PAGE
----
Panna Cotta

Chilled Set Cream

This delicious Piedmontese specialty is gaining in popularity and fame all over Italy and beyond. You can make it completely plain or add crushed amaretti, coffee, chocolate, soft fruits, lemon or orange peel, liqueur—the possibilities are endless. The skill of this dessert lies in getting it to set without making it rubbery, so just the right amount of sheet gelatin needs to be used. Here is the basic, plain version.


  • 3 to 4 sheets gelatin (colla di pesce)
  • 4 cups light cream
  • 8 tablespoons confectioners’ sugar


  • grated peel of 1 lemon, 1 small cup of espresso coffee, 3 tablespoons liqueur or brandy, or 2 teaspoons vanilla extract


  • 4 tablespoons superfine sugar

To Decorate

  • instant coffee powder
  • grated lemon peel
  • fruit coulis


  1. Soak the sheets of gelatin in enough water to cover and leave until spongy. Remove from the water and squeeze dry gently.
  2. Divide the cream into two halves and bring to just under a boil in two separate pans. Add the confectioners’ sugar to one half of the cream and add the soaked gelatin to the other.
  3. Beat both halves constantly, one after the other, until the sugar and gelatin have completely dissolved and the cream is very hot but NOT boiling.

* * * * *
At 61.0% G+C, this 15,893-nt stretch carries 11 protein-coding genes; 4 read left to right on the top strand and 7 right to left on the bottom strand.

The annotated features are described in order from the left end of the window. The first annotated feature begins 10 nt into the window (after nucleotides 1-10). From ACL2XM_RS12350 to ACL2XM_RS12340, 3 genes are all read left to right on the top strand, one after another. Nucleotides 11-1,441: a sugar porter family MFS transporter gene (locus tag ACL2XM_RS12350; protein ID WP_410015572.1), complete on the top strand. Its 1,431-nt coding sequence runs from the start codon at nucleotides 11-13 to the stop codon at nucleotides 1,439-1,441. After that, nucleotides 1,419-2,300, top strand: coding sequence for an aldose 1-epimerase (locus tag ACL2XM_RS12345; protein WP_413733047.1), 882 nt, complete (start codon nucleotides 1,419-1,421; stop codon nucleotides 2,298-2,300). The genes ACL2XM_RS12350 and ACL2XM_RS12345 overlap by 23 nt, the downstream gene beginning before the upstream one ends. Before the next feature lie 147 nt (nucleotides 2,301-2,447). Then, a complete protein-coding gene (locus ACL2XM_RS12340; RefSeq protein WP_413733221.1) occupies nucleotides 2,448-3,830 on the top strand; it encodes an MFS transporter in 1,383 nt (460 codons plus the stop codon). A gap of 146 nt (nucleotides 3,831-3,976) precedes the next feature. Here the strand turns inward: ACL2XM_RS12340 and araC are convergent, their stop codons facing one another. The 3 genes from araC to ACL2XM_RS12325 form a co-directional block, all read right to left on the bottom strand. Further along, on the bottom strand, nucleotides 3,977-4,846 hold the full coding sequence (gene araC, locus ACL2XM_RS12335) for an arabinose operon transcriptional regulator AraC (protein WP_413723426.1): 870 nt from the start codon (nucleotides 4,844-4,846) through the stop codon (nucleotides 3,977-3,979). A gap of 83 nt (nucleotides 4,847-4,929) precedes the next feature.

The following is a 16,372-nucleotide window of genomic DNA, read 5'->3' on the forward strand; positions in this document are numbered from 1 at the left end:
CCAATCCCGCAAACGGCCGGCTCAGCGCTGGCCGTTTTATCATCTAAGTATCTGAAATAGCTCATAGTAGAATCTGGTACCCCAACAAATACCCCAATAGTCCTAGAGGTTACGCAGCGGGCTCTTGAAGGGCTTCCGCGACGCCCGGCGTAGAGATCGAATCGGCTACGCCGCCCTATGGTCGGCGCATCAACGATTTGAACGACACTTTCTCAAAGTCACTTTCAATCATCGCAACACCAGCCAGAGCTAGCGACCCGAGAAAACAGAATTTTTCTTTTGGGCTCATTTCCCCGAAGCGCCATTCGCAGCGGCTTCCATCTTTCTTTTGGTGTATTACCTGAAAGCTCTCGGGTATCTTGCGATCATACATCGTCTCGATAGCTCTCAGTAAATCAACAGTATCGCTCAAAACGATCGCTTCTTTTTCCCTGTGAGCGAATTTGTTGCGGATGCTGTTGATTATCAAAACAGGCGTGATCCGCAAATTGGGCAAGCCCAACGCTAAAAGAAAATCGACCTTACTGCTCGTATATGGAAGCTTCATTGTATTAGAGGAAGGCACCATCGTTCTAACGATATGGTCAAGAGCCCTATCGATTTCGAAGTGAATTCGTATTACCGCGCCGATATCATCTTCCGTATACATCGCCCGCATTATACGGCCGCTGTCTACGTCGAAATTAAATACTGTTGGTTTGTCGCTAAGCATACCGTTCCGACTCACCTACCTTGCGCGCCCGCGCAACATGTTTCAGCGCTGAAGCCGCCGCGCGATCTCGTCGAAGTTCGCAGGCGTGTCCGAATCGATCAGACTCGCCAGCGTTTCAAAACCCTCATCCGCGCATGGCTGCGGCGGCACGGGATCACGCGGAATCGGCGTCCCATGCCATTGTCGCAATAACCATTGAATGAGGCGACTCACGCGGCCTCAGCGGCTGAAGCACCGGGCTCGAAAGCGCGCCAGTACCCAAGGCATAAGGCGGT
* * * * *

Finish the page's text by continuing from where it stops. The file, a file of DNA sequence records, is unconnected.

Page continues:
4. Pour both halves into one bowl and beat together. Add the flavoring of your choice and stir. Allow to cool completely.
  5. While the mixture is cooling, coat the base of 8 ramekin molds with the superfine sugar and melt the sugar over a low flame to caramelize.
  6. Alternatively, caramelize the sugar in a small pan and then pour it into the molds. Make sure the caramel is only just colored, so that it will not color the set panna cotta at all. Allow to cool.
  7. Strain the panna cotta into the molds and leave to set in the refrigerator until required.
  8. When firmly set dip the molds into boiling water for 5 seconds and turn out onto cold plates.
  9. Decorate with a sprinkling of coffee, a grating of lemon peel, a fruit coulis, or whatever you feel is appropriate.

Serving Suggestion

If you do not feel confident enough to turn the panna cotta out onto plates, serve it in small ramekins or cups instead. You can make a coffee version and froth the cream before setting to look like a cappuccino, served in a coffee cup set on a saucer.

“I’ve learned here that simplicity is liberating. We no longer measure, but just cook. As all cooks know, ingredients of the moment are the best guides. Much of what we do is too simple to be called a recipe – it’s just the way we do it.”

Frances Mayes, Under the Tuscan Sun